The Phillies activated infielder/outfielder Scott Kingery from the 10-day injured list prior to Sunday’s series finale against the Rockies. Kingery has been laid up with a right hamstring strain since late April and recently completed a minor league rehab stint in Low-A Lakewood and Double-A Reading. In a corresponding move, outfielder Nick Williams was optioned to Triple-A Lehigh Valley.
Kingery, 25, was tested at a variety of positions throughout his rehab assignment and eventually placed in center field for Sunday’s series finale. He entered the game 13-for-35 with six extra-base hits, one stolen base, and six RBI through his first 14 games of the year.
With Williams reassigned to Triple-A, Kingery looks like the only real outfield option left on Philadelphia’s bench. Infielders Phil Gosselin and Sean Rodríguez and backup catcher Andrew Knapp round out the rest of the group, though assistant GM Ned Rice told reporters that he’s comfortable playing Gosselin and Rodríguez at “just about any position.”
While 25-year-old Williams proved a serviceable fourth outfield option through the first few weeks of the season, he was limited to just eight starts and batted a disappointing .180/.231/.262 with three extra bases and four RBI across 65 plate appearances.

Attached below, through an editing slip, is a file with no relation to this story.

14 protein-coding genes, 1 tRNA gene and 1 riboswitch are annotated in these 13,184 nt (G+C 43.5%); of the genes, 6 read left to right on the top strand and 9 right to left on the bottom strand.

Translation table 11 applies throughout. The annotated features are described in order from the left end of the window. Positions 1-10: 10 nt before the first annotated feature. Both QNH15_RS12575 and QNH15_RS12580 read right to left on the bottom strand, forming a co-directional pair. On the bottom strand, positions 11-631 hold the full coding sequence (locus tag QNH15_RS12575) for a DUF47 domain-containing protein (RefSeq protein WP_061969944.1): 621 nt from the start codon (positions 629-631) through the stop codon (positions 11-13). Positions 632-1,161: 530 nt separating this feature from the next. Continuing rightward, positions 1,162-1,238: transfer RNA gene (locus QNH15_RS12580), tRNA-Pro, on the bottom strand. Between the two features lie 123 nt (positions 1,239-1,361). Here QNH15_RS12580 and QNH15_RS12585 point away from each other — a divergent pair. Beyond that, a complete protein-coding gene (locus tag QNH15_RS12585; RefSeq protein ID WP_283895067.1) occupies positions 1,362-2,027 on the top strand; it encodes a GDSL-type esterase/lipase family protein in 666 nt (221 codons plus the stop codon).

Earlier today the Major League Baseball Umpire’s Association made multiple posts on social media registering its displeasure at what it feels was the league’s weak discipline of Manny Machado following his run-in with umpire Bill Welke. It was an unusual statement, as it’s not common for umpires, individual or via their union to comment on such matters.
This evening, in an official statement, the league called it inappropriate:
“Manny Machado was suspended by MLB Chief Baseball Officer Joe Torre, who considered all the facts and circumstances of Machado’s conduct, including precedent, in determining the appropriate level of discipline. Mr. Machado is appealing his suspension and we do not believe it is appropriate for the union representing Major League Umpires to comment on the discipline of players represented by the Players Association, just as it would not be appropriate for the Players Association to comment on disciplinary decisions made with respect to umpires. We also believe it is inappropriate to compare this incident to the extraordinarily serious issue of workplace violence.”
That final bit, about workplace violence, is something that I didn’t really consider when I read the umps’ statements, but it’s a damn good point. In an age where people are literally shooting up workplaces, umpires making reference to that kind of thing in response to a player throwing a bat is pretty rich indeed. And in pretty poor taste.